If I was your girlI agree with Meredith Russo when she says that Amanda’s story was simplified (since Amanda was overtly feminine, liked only boys, and decided to use both hormones and surgery to help her body to match her gender identity).  I also agree with Russo’s *reason* for simplifying Amanda’s story — to remove some of the barriers that might keep readers from understanding and empathizing with the struggles of a young trans girl.  Despite the fact that the story was more simplified than it could have been, nonetheless, I think it still has the potential to really open some people’s eyes to the more hidden struggles of trans youth.  How most trans youth grow up hating their bodies because they don’t match what their brains are telling them.  How they have to worry whether their friends and family will support or abandon them when they try to live as their authentic selves.  And, especially, how they have to worry about whether this sensitive information will be leaked to people who would make them a target of hatred and violence.  My heart was broken when Amanda’s dad tried to explain how hard it was for him to think about what could happen if the wrong people learned the truth.  But this book was not all heartache and pain.  There was also a good amount of love, both friendly and romantic.  Yeah.  This book had #AllTheFeels!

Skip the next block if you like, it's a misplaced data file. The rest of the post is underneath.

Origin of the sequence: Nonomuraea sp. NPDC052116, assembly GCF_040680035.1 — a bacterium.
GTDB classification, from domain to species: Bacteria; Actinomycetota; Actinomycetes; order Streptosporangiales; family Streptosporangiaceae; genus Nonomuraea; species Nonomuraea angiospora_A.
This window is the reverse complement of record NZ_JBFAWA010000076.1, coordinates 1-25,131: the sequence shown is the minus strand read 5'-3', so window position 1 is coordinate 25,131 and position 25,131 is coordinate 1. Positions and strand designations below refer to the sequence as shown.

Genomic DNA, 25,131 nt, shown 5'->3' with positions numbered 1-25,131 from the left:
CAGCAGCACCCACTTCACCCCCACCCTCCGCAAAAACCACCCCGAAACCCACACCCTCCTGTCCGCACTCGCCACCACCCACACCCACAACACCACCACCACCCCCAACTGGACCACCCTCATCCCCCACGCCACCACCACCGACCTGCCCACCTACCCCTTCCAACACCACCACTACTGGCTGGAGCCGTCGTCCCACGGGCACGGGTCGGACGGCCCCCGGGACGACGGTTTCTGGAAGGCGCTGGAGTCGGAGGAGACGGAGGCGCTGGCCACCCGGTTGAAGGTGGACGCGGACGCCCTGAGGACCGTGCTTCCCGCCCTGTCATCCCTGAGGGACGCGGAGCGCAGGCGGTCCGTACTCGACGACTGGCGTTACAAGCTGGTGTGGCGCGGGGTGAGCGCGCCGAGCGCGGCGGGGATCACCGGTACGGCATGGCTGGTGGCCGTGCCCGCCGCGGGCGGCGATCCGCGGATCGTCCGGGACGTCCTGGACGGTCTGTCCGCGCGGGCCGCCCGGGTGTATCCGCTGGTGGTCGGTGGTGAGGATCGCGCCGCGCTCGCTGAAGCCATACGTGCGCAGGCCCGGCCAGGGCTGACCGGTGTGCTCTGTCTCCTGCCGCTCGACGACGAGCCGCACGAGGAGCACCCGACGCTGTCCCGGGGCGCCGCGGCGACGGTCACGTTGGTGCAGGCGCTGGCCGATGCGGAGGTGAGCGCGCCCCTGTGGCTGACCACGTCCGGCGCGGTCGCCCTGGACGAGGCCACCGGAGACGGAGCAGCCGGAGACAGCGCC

After the end of the audiobook, there is a note from the author that she reads herself.  Meredith Russo provides a plea for suicidal people to seek help.  She even provides hotline information for transgender- and GLBTQ-sensitive hotlines.  Since this story might be triggering to people who have felt suicidal, especially if they are a member of the GLBTQ community, I think this was a very important addition.  I also appreciated how Russo goes on to talk about how every person is entitled to his/her/their own choices in how to reflect (or not) their gender identity.  Every trans person is a valid trans person, whether they choose to have surgery or not.  To take hormones, or not.  Whether they are gay, straight, bisexual, or asexual.  There is no one “right” way to be trans, just as there is no one “right” way to be human at all.  Every person needs to be true to his/her/their identity and should feel safe enough to live life as his/her/their authentic self.  I hope that young trans people will find and read this book to know they are not alone… and I hope that young people who are not trans will find and read this book to better understand the struggles of the trans community and so they can become allies.